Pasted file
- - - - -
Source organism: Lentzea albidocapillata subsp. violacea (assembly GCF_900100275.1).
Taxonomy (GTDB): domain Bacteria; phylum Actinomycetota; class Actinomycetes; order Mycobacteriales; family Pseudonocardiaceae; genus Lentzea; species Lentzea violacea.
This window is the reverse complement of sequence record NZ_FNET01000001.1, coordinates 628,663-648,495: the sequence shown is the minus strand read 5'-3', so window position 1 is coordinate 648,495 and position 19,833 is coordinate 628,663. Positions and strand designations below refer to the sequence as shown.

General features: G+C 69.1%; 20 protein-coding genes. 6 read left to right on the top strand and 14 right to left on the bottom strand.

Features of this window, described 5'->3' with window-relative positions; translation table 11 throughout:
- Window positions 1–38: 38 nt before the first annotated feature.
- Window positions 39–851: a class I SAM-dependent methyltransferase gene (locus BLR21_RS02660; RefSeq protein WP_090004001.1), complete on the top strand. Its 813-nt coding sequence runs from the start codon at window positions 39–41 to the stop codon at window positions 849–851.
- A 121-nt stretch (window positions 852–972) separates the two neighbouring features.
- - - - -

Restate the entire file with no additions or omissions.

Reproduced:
Source organism: Lentzea albidocapillata subsp. violacea (assembly GCF_900100275.1).
Taxonomy (GTDB): domain Bacteria; phylum Actinomycetota; class Actinomycetes; order Mycobacteriales; family Pseudonocardiaceae; genus Lentzea; species Lentzea violacea.
This window is the reverse complement of sequence record NZ_FNET01000001.1, coordinates 628,663-648,495: the sequence shown is the minus strand read 5'-3', so window position 1 is coordinate 648,495 and position 19,833 is coordinate 628,663. Positions and strand designations below refer to the sequence as shown.

General features: G+C 69.1%; 20 protein-coding genes. 6 read left to right on the top strand and 14 right to left on the bottom strand.

Features of this window, described 5'->3' with window-relative positions; translation table 11 throughout:
- Window positions 1–38: 38 nt before the first annotated feature.
- Window positions 39–851: a class I SAM-dependent methyltransferase gene (locus BLR21_RS02660; RefSeq protein WP_090004001.1), complete on the top strand. Its 813-nt coding sequence runs from the start codon at window positions 39–41 to the stop codon at window positions 849–851.
- A 121-nt stretch (window positions 852–972) separates the two neighbouring features.